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Practical Horseman

Practical Horseman October 2018

It presents step by-step training programs and showing advice from recognized experts in hunters, jumpers, equitation, dressage, and eventing, along with money- and time-saving ideas on health care and stable management.

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United States
Active Interest Media
$8.14(Incl. tax)
$27.15(Incl. tax)
4 Issues

in this issue

2 min.
be a copycat

Schooling my horse at night after work, I’m not always the most motivated or focused. That’s when bad habits creep into my riding, like rounding my shoulders during flatwork. When I catch myself doing this, I envision Olympic show jumper McLain Ward warming up one of his horses. He has a meticulously correct position and sits taller than any other rider I know. With that image in my head, I immediately bring my shoulders back and drop more weight into my stirrups. That, in turn, makes me think about the rest of my position, so I can fix any other issues that I’ve let creep in without realizing it. Two of our experts in this issue strongly recommend watching or visualizing other riders in action. Grand prix rider Charlie Jayne suggests that…

7 min.
small adjustments can make a big difference

George H. Morris is the former chef d’équipe of the U.S. Equestrian Federation Show Jumping Team. He serves on the USEF National Jumper Committee and Planning Committee, is an adviser to the USEF High-Performance Show Jumping Committee and is president of the Show Jumping Hall of Fame. 1 Our first rider’s stirrup iron is exactly correct: She is touching the outside branch with her little toe and the iron is twisted so that branch leads the inside, making the iron perpendicular to the girth. This allows for a supple leg. The rider’s lower leg has slipped back because she has too much grip in her knee. As a consequence, her knee is acting like a pivot, sending her lower leg back. This is a bad habit that she can fix by…

8 min.
experience takes too long

Based at Fox Covert Farm, in Upperville, Virginia, Jim Wofford competed in three Olympics and two World Championships and won the U.S. National Championship five times. He is also a highly respected coach. For more on Jim, go to www.jimwofford.blogspot.com. Lessons and clinics are part of my life. I enjoy them because the routine is familiar and comfortable. However, it is always a great departure from the usual to do what I did recently—conduct a clinic in a different location from my typical sessions, using a new format, with riders from a discipline other than eventing. This change-up can provide a wonderful learning experience for both the participants and the clinician; it certainly was for me. Let me get the “alphabet” and the nuts-and-bolts background out of the way first. This spring the…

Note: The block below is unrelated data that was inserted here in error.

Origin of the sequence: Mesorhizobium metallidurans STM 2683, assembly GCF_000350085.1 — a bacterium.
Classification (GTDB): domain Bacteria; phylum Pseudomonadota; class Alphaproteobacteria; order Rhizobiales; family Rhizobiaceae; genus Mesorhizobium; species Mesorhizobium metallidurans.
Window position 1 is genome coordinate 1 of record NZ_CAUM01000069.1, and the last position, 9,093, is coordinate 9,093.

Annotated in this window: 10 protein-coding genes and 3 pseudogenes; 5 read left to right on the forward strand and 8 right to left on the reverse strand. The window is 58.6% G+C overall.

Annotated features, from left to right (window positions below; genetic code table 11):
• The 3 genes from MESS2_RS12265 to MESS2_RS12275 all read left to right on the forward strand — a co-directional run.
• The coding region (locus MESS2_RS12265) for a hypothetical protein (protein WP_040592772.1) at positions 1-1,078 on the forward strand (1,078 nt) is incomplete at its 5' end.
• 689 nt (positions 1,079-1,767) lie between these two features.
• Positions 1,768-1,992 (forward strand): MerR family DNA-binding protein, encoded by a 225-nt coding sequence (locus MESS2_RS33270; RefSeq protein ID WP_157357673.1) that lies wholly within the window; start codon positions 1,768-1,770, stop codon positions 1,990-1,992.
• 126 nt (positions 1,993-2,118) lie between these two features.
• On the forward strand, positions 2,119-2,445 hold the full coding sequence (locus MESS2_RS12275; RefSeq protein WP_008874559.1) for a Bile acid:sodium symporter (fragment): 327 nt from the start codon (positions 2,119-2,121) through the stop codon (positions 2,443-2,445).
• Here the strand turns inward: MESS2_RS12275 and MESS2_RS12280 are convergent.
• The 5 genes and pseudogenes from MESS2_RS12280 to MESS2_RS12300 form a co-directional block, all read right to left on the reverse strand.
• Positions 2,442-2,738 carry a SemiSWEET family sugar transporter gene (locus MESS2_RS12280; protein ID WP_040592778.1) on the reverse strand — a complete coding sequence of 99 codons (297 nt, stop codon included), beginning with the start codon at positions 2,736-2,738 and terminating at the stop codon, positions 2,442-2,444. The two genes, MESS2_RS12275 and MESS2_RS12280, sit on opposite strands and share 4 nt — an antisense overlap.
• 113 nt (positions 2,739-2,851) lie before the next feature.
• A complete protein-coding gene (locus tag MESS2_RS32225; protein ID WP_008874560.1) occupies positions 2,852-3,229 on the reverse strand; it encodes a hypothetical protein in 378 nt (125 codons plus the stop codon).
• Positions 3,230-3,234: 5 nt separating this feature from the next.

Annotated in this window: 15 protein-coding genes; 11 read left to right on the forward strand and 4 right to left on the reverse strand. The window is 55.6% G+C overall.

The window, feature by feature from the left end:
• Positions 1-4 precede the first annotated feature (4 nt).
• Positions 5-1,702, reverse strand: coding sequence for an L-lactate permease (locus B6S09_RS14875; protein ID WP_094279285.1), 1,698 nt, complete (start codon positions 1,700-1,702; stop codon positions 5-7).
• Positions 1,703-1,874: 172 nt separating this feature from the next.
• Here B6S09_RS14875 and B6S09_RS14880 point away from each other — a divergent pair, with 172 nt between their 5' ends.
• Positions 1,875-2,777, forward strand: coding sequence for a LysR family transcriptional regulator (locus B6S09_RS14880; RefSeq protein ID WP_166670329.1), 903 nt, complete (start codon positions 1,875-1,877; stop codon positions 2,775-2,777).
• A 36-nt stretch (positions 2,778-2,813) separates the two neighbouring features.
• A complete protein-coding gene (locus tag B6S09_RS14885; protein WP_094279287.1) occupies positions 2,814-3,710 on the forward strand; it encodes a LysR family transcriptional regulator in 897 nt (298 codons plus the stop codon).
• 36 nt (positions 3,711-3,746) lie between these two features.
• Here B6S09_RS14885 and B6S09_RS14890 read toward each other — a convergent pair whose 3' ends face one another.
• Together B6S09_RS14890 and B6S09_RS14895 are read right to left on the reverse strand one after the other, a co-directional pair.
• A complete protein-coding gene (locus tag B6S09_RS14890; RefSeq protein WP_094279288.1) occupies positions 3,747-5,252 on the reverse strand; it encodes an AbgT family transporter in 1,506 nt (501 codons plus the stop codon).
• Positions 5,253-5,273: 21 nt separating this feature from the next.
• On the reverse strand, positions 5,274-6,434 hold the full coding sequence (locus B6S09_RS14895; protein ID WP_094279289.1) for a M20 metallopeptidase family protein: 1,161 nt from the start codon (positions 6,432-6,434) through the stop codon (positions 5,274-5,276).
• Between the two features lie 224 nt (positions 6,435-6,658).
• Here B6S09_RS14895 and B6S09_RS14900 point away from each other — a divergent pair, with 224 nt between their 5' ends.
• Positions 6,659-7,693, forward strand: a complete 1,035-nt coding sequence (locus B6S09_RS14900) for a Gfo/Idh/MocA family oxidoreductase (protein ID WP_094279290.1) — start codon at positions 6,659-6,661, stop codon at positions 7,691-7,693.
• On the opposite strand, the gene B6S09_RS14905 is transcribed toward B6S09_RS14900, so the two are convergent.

7 min.
joe dotoli: ‘i am doing what i love.’

PH How did you first get involved with horses? JD Until high school, I had no contact with horses. My family was in the restaurant business in Boston. My sister’s best friend, Maryanne, had gone to Europe for grad school and got involved in horses. She was in our kitchen one morning lamenting the fact she now had a horse in Massachusetts and no one to ride with. She was pretty and I was not too busy, so I said, “Of course, I will go with you.” I can still vividly remember going into that barn; the smell and the feel of it. I thought, Wow, how did I miss this? This is a place I want to be. I never really stopped from that moment. PH What do you think is most…

9 min.
watch and learn

Whatever discipline you ride in, one of the best ways to improve your skills is to study successful riders at the top levels and try to emulate them. You can learn so much by observing how they use their aids, what they do before, during and after the jump and how they ride in between the jumps. With online sites like YouTube overflowing with free videos of riders from around the world, it’s easy to create your own customized, at-home viewing library. Whether you’re learning something new or trying to fix a bad habit, this is a great reference tool to take advantage of at any point in your riding career. Watching almost any experienced rider can be educational, but you’ll benefit the most by zeroing in on individuals uniquely suited…

14 min.
see your distances

Timing, finding your spot, seeing your distance, using your “eye”—these are all terms for the same thing: guiding your horse to an ideal takeoff spot. It’s the single-most challenging element of riding a course in any jumping discipline. There’s a common misconception that some people are born with a great eye and others are not. In reality, all riders have the same ability to see a distance. The only difference is the degree of confidence we each have in our ability. If you worry about whether or not you’re going to “find” the right distance to a fence, you’re already setting yourself up for failure. This anxiety causes you to change your pace or line (or both), to pump your body, throw yourself ahead of the motion or clutch at your…